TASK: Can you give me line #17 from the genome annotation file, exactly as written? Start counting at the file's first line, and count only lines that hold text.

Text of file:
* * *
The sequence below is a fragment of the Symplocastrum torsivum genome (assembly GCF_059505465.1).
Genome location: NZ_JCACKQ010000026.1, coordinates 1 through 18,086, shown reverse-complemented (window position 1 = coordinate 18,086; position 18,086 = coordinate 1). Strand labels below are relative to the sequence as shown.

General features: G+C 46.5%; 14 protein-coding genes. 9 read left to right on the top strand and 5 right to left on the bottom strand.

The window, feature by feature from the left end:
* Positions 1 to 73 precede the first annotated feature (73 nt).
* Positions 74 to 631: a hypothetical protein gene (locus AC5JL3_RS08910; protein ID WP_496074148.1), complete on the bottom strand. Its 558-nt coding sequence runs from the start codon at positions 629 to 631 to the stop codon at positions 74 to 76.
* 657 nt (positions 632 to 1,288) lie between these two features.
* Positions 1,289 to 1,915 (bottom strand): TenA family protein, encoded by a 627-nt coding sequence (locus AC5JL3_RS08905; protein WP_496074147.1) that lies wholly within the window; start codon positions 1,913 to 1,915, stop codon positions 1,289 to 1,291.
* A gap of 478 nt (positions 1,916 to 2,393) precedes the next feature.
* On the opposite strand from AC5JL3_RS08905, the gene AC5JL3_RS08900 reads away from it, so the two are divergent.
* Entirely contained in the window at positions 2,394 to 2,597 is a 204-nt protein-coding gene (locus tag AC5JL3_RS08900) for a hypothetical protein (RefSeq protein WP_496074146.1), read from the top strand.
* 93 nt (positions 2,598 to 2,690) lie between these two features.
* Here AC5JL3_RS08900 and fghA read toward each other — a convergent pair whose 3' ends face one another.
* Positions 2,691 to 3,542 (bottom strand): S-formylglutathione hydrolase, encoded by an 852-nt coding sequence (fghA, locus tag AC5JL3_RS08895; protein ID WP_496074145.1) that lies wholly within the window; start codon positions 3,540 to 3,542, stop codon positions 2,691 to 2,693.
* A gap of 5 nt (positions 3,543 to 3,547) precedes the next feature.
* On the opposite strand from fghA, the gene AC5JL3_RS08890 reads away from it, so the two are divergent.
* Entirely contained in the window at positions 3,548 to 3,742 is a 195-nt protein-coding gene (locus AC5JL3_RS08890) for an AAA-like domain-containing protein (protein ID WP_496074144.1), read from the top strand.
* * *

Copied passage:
* Entirely contained in the window at positions 3,548 to 3,742 is a 195-nt protein-coding gene (locus AC5JL3_RS08890) for an AAA-like domain-containing protein (protein ID WP_496074144.1), read from the top strand.